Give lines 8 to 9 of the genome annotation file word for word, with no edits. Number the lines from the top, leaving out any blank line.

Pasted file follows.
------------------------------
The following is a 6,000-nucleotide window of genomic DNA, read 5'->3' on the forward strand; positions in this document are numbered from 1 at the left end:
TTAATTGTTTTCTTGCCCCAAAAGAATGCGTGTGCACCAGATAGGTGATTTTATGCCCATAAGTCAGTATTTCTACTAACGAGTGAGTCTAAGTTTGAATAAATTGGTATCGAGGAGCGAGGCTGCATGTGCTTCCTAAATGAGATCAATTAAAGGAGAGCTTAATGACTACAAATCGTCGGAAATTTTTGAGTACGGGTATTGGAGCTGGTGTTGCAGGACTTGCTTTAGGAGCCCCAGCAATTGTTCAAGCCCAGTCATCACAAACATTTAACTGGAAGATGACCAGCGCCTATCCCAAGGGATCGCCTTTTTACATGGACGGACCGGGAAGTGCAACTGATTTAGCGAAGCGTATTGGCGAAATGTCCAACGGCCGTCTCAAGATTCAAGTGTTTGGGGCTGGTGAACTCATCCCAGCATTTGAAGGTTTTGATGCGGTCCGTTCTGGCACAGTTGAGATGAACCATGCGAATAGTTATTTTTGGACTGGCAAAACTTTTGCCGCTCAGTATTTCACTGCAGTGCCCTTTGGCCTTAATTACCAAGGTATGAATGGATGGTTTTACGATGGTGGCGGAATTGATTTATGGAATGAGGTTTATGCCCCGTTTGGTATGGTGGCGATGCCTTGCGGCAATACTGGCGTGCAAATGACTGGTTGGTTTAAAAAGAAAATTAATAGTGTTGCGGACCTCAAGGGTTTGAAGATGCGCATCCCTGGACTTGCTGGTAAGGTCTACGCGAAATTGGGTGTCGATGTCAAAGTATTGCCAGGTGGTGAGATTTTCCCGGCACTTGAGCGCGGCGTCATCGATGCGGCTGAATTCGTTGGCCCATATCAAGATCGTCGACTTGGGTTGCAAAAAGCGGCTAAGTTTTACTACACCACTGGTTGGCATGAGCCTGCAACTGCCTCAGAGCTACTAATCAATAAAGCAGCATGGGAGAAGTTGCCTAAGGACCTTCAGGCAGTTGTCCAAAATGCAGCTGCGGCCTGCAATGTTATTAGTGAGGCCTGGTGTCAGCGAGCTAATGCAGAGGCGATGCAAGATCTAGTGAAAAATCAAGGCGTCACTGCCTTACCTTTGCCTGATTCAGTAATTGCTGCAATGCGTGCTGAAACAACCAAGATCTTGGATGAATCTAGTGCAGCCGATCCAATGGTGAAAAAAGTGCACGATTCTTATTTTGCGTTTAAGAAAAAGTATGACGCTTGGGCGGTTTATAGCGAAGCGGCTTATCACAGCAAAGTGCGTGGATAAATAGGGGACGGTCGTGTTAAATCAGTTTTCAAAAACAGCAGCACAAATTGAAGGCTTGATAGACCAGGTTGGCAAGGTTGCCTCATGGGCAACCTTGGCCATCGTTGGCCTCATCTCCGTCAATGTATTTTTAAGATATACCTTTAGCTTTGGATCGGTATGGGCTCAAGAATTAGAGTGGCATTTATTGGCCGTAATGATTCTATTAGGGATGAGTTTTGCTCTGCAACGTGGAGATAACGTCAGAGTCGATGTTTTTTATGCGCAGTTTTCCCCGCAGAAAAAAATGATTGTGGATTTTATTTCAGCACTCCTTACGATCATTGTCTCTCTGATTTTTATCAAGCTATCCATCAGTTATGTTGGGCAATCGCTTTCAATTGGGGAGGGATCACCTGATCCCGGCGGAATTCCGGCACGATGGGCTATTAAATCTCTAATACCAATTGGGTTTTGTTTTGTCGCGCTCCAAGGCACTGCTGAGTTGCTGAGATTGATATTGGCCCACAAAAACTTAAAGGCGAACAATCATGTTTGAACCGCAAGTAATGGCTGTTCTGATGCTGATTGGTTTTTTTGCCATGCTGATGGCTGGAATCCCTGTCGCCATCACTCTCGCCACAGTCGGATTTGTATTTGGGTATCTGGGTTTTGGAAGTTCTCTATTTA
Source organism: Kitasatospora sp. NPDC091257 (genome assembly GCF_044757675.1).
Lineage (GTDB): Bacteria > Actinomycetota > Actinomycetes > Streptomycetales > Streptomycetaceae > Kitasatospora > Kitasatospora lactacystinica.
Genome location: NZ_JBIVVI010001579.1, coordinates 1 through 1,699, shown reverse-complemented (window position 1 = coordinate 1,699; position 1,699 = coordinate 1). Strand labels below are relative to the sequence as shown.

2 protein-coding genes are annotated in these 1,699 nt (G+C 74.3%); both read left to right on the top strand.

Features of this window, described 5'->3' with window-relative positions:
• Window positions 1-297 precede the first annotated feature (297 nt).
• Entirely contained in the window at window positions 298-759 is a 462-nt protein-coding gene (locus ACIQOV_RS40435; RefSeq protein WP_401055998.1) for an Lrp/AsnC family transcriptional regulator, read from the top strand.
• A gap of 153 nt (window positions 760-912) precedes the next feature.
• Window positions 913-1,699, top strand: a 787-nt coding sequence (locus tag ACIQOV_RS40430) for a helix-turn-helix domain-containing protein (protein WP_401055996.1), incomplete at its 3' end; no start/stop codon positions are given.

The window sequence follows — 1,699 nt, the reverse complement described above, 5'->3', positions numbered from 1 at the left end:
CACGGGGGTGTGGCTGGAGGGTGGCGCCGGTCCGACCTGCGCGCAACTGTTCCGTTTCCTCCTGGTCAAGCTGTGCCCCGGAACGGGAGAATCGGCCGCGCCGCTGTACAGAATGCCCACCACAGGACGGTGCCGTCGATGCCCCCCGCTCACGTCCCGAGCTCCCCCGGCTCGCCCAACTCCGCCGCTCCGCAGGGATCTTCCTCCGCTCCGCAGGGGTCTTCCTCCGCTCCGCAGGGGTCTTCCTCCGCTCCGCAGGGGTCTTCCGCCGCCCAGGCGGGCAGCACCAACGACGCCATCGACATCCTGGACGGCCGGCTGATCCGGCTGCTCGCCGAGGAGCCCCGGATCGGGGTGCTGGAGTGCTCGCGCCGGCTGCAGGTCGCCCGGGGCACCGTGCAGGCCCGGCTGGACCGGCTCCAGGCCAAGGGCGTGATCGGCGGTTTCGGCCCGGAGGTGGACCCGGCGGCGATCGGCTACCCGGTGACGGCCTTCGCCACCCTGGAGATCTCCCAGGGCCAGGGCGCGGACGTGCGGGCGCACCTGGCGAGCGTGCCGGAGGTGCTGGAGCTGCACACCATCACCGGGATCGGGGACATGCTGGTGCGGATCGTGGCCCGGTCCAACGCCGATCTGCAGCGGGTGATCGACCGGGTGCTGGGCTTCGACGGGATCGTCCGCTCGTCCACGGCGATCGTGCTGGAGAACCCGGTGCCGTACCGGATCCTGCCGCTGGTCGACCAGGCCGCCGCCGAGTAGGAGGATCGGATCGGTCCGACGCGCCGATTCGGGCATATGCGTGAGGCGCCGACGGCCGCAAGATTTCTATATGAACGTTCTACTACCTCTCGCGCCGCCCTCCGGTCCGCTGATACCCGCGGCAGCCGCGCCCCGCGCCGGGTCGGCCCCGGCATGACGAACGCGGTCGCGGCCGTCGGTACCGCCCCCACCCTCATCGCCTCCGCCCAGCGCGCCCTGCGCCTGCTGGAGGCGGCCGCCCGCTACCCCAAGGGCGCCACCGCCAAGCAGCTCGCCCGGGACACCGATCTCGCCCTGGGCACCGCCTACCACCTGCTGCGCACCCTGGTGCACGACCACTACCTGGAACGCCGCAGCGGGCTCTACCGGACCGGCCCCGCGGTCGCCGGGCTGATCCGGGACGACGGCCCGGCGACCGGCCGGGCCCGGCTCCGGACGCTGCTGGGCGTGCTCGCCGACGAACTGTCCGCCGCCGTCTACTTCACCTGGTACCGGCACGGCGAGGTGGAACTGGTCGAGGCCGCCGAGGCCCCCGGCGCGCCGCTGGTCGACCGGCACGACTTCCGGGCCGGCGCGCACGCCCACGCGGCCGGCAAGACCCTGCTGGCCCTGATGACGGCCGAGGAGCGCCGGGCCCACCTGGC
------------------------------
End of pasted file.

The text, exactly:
• Window positions 1-297 precede the first annotated feature (297 nt).
• Entirely contained in the window at window positions 298-759 is a 462-nt protein-coding gene (locus ACIQOV_RS40435; RefSeq protein WP_401055998.1) for an Lrp/AsnC family transcriptional regulator, read from the top strand.